In May 2009, the Haitian Parliament passed legislation to raise the daily minimum wage from 70 gourdes ($1.72) to 200 gourdes ($5) a day. However, under severe pressure from business organizations citing the “dangers” of accepting the legislation, Haitian president René Préval declined to sign on and instead offered a compromise of 125 gourdes ($3.09) for factory workers and 200 gourdes for everyone else. Business owners argued that the wage increase would threaten the newly enacted Haitian Hemispheric Opportunity through Partnership Encouragement act (HOPE II) trade agreement with the United States.
HOPE II was created in 2008 and is promoted by Bill Clinton as an “enlightened” vehicle to help develop the Haitian economy by removing tariffs on garments assembled in Haiti. It has since been expanded in light of the earthquake, and the U.S. government agreed to accept triple the amount of Haitian assembled clothing duty free to 200 million square meters until 2020. Under this legislation, profits for U.S. companies have increased, as it is easier for them to assemble and export products from Haiti without any taxes or duties.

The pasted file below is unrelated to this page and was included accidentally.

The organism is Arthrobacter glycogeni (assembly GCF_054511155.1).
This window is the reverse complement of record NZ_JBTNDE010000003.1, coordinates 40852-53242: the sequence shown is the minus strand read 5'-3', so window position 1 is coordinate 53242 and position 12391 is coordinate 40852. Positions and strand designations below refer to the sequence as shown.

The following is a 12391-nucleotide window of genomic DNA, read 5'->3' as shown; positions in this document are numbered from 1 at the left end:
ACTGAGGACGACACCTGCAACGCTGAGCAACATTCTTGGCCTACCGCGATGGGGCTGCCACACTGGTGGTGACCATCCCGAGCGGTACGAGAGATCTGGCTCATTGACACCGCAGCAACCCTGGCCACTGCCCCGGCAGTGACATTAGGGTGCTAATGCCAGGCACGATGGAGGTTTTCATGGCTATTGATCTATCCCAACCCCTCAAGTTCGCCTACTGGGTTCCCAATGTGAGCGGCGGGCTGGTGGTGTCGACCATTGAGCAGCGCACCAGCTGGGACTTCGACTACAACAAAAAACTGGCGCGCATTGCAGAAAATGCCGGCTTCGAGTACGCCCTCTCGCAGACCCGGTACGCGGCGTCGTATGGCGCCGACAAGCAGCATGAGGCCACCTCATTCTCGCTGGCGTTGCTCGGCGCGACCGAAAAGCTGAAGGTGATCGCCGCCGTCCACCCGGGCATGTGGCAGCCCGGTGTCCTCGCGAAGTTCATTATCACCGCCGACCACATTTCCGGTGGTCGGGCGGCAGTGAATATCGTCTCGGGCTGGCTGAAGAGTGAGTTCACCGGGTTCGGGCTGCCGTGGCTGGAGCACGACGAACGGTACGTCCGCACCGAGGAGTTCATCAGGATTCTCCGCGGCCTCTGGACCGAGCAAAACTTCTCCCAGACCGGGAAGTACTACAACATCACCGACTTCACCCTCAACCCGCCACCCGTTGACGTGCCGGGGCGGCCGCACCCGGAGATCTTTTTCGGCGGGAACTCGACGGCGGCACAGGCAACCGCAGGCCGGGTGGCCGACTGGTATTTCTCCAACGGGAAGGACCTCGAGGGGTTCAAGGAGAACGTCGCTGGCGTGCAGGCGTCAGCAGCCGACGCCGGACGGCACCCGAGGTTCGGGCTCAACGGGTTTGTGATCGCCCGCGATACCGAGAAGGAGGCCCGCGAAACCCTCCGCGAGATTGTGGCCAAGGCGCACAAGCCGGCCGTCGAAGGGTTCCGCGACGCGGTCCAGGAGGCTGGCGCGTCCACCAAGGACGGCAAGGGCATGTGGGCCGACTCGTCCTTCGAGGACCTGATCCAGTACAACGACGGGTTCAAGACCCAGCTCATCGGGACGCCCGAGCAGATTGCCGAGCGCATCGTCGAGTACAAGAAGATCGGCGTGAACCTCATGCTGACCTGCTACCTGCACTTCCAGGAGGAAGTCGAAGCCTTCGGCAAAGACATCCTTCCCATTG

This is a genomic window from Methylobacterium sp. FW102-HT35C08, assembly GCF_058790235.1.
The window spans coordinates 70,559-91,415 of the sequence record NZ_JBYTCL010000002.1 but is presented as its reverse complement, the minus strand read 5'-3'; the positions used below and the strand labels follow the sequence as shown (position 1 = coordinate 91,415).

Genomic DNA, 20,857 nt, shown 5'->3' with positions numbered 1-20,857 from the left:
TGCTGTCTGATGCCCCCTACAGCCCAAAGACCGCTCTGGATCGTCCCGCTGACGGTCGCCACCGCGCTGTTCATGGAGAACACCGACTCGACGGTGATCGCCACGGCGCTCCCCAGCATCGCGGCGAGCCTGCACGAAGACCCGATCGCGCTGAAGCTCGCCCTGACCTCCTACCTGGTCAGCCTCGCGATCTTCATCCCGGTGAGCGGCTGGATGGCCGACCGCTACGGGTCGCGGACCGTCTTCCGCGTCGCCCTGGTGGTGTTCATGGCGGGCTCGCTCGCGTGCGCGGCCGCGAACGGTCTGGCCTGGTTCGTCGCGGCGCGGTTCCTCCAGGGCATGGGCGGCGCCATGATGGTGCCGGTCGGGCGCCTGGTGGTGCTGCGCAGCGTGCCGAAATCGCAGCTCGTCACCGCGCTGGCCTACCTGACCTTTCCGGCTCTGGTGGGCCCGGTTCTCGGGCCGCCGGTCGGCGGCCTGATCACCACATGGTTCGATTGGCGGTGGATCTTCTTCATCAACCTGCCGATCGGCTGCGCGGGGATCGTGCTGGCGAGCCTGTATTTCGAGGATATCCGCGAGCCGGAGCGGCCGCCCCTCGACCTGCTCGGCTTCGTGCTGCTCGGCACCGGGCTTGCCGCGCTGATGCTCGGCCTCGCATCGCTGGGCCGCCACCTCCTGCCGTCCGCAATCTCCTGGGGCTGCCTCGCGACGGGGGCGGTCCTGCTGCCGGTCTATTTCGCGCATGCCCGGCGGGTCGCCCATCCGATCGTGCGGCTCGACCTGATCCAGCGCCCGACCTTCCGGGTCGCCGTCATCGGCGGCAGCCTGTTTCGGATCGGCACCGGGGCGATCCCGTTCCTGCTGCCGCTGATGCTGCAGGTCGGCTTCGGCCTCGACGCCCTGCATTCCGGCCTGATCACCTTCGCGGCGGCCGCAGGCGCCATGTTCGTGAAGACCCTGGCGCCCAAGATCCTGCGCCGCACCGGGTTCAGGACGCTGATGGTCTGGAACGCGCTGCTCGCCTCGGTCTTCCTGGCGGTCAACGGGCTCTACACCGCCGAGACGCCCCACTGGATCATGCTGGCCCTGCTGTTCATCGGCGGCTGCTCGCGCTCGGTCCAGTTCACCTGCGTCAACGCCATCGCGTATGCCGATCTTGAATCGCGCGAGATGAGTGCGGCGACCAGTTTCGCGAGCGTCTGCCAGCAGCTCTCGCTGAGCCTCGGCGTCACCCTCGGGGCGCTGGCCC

For Haitian labor rights groups this type of industrial development model is anything but the answer for Haiti. Beverly Bell and Yannick Etienne of Batay Ouvriyè (Worker's Struggle), are “adamant that a sweatshop-based development model cannot advance either the country or its workers. First, the investments are unstable, and companies can and do pull out at a moment's notice. Second, the work does not offer a living wage, benefits, possibilities for advancement, or skills training. Third, with the primary products and the machinery imported and the finished products exported, assembly does not stimulate Haiti's economy.”
As factory development moves ahead with all cylinders working, housing remains the critical unresolved issue for the country. Leonard Joseph, a local environmental coordinator living in the camps told NPR: "We've heard that the government has received millions of dollars, and aid groups have received millions of dollars for Haiti . . . But when we compare it to the conditions we are living in here, it doesn't make sense. We haven't benefited at all."
Kevin Edmonds is a NACLA Research Associate.